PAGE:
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Heretics Paperback – 11 Oct 2008

3.2 out of 5 stars 6 customer reviews

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Product details

  • Paperback: 144 pages
  • Publisher: House of Stratus; New edition edition (11 Oct. 2008)
  • Language: English
  • ISBN-10: 1842329898
  • ISBN-13: 978-1842329894
  • Product Dimensions: 15.5 x 0.9 x 23.5 cm
  • Average Customer Review: 3.2 out of 5 stars  See all reviews (6 customer reviews)
  • Amazon Bestsellers Rank: 1,027,310 in Books (See Top 100 in Books)

Product Description

About the Author

GK Chesterton was born in London in 1874 and educated at St Paul's School, before studying art at the Slade School. In 1896, he began working for the London publisher, Redway, and also T. Fisher Unwin as a reader where he remained until 1902. During this time he undertook his first freelance journalistic assignments writing art and literary reviews. He also contributed regular columns to two newspapers: the Speaker (along with his friend Hilaire Belloc) and the Daily News. Throughout his life he contibuted further articles to journals, particularly The Bookman and The Illustrated London News. His first two books were published; two poetry collections, in 1900. These were followed by collections of essays and in 1903 by his most substantial work to that point; a study of Robert Browning. Chesterton's first novel, 'The Napoleon of Notting Hill' was published in 1904. In this book he developed his political attitudes in which he attacked socialism, big business and technology and showed how they become the enemies of freedom and justice. These were themes which were to run throughout his other works. 'The Man who was Thursday' was published in 1908 and is perhaps the novel most difficult to understand, although it is also his most popular. 'The Ball and the Cross' followed in 1910 and 'Manalive' in 1912. Chesterton's best-known fictional character appears in the Father Brown stories, the first of the collection, 'The Innocence of Father Brown', being published in 1911. Brown is a modest Catholic priest who uses careful psychology to put himself in the place of the criminal in order to solve the crime. His output was prolific, with a great variety of books from brilliant studies of Dickens, Shaw, and RL Stevenson to literary criticism. He also produced more poetry and many volumes of political, social and religious essays. Tremendous zest and energy, with a mastery of paradox, puns, a robust humour and forthright devotion along with great intelligence characterise his entire output. In the years prior to 1914 his fame was at its height, being something of a celebrity and seen as a latter day Dr Johnson as he frequented the pubs and offices of Fleet Street. His huge figure was encased in a cloak and wide brimmed hat, with pockets full of papers and proofs. Chesterton came from a nominlly Anglican family and had been baptized into the Church of England. However, he had no particular Christian belief and was in fact agnostic for a time. Nevertheless, in his late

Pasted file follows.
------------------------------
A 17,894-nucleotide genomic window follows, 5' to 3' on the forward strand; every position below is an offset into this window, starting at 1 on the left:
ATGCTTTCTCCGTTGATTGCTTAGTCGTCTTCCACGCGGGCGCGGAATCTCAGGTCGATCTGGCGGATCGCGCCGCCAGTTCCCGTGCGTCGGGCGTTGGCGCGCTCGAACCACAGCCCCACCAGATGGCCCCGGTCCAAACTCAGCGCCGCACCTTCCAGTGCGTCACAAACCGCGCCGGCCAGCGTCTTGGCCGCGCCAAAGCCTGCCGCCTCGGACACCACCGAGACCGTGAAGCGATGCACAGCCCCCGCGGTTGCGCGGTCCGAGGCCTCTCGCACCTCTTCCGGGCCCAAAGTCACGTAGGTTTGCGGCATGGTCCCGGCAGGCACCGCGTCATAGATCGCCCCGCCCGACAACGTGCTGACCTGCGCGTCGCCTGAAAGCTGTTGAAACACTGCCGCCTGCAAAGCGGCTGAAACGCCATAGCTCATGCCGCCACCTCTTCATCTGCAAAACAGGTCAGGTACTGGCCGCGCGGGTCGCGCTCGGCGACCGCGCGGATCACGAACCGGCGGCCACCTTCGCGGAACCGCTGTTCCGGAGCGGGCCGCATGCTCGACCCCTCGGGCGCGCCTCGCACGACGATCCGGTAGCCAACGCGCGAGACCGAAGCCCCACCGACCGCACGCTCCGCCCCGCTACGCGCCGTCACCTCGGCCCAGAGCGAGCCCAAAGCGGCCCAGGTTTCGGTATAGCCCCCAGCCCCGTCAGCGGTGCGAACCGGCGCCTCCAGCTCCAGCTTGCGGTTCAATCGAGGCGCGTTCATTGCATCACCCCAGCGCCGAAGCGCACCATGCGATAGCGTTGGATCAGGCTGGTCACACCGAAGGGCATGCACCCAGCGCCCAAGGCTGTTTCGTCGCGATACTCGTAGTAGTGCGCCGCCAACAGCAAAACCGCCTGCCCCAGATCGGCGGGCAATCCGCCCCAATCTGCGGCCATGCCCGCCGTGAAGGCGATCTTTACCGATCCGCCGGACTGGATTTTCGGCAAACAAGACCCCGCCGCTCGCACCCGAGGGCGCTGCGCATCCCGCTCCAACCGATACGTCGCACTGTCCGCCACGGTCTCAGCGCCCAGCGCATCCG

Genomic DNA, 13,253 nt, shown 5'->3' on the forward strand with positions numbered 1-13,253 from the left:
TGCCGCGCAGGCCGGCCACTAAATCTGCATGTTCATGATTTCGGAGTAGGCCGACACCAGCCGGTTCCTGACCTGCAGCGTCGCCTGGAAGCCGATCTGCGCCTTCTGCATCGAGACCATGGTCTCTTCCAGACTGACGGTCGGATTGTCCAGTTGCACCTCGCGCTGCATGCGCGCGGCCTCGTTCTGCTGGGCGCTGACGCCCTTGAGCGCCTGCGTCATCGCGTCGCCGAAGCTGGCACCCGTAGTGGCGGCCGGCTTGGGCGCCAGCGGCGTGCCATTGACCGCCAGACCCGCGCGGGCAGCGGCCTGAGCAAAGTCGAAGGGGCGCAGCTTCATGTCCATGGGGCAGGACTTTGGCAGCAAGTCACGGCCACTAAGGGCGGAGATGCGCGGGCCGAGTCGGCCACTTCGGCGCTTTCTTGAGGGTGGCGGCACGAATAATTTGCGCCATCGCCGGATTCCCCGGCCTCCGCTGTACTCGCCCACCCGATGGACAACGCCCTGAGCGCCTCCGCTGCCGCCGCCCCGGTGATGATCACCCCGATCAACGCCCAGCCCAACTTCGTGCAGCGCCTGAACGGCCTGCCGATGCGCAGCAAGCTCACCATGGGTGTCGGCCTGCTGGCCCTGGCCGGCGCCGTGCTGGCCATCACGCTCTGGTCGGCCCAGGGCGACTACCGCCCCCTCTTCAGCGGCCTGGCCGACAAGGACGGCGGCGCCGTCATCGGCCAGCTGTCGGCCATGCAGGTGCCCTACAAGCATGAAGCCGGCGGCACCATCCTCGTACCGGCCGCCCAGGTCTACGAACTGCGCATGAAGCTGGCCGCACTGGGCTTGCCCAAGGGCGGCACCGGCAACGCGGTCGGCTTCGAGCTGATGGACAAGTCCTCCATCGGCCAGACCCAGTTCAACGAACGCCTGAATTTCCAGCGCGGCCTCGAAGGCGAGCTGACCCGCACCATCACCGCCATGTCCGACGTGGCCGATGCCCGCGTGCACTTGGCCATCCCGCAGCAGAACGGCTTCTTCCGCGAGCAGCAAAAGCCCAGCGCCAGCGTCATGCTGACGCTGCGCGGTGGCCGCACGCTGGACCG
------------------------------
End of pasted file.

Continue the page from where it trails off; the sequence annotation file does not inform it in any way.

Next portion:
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Customer Reviews

3.2 out of 5 stars
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Top Customer Reviews

Format: Paperback